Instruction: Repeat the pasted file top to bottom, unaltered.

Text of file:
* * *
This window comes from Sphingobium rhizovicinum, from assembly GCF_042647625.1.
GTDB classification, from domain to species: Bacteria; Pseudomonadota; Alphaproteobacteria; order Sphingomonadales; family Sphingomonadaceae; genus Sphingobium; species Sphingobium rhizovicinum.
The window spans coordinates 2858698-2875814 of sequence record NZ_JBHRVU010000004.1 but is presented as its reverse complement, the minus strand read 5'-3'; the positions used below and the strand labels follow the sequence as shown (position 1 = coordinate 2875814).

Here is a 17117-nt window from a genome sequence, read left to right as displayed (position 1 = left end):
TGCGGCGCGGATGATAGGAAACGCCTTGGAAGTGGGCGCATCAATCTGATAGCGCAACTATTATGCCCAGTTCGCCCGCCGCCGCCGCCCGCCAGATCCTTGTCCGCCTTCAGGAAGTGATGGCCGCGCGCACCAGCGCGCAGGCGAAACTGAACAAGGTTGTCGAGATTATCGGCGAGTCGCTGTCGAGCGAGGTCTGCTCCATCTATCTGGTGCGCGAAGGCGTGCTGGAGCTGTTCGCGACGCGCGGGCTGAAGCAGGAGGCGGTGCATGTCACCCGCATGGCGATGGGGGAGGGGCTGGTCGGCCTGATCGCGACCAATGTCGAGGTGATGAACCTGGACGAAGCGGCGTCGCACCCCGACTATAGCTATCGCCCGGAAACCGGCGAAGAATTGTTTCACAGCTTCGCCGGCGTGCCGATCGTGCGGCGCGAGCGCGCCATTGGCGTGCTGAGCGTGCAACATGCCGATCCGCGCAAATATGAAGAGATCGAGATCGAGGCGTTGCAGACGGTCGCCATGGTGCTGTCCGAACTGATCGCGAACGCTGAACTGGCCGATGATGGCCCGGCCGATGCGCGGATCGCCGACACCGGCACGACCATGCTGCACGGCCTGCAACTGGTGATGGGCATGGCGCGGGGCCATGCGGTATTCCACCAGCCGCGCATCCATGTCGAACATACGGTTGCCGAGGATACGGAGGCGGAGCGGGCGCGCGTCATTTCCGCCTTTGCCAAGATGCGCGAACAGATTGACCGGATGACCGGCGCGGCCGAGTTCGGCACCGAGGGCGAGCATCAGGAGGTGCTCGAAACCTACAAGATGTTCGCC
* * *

This window comes from Sphingobium rhizovicinum, from assembly GCF_042647625.1.
GTDB classification, from domain to species: Bacteria; Pseudomonadota; Alphaproteobacteria; order Sphingomonadales; family Sphingomonadaceae; genus Sphingobium; species Sphingobium rhizovicinum.
The window spans coordinates 2858698-2875814 of sequence record NZ_JBHRVU010000004.1 but is presented as its reverse complement, the minus strand read 5'-3'; the positions used below and the strand labels follow the sequence as shown (position 1 = coordinate 2875814).

Here is a 17117-nt window from a genome sequence, read left to right as displayed (position 1 = left end):
TGCGGCGCGGATGATAGGAAACGCCTTGGAAGTGGGCGCATCAATCTGATAGCGCAACTATTATGCCCAGTTCGCCCGCCGCCGCCGCCCGCCAGATCCTTGTCCGCCTTCAGGAAGTGATGGCCGCGCGCACCAGCGCGCAGGCGAAACTGAACAAGGTTGTCGAGATTATCGGCGAGTCGCTGTCGAGCGAGGTCTGCTCCATCTATCTGGTGCGCGAAGGCGTGCTGGAGCTGTTCGCGACGCGCGGGCTGAAGCAGGAGGCGGTGCATGTCACCCGCATGGCGATGGGGGAGGGGCTGGTCGGCCTGATCGCGACCAATGTCGAGGTGATGAACCTGGACGAAGCGGCGTCGCACCCCGACTATAGCTATCGCCCGGAAACCGGCGAAGAATTGTTTCACAGCTTCGCCGGCGTGCCGATCGTGCGGCGCGAGCGCGCCATTGGCGTGCTGAGCGTGCAACATGCCGATCCGCGCAAATATGAAGAGATCGAGATCGAGGCGTTGCAGACGGTCGCCATGGTGCTGTCCGAACTGATCGCGAACGCTGAACTGGCCGATGATGGCCCGGCCGATGCGCGGATCGCCGACACCGGCACGACCATGCTGCACGGCCTGCAACTGGTGATGGGCATGGCGCGGGGCCATGCGGTATTCCACCAGCCGCGCATCCATGTCGAACATACGGTTGCCGAGGATACGGAGGCGGAGCGGGCGCGCGTCATTTCCGCCTTTGCCAAGATGCGCGAACAGATTGACCGGATGACCGGCGCGGCCGAGTTCGGCACCGAGGGCGAGCATCAGGAGGTGCTCGAAACCTACAAGATGTTCGCC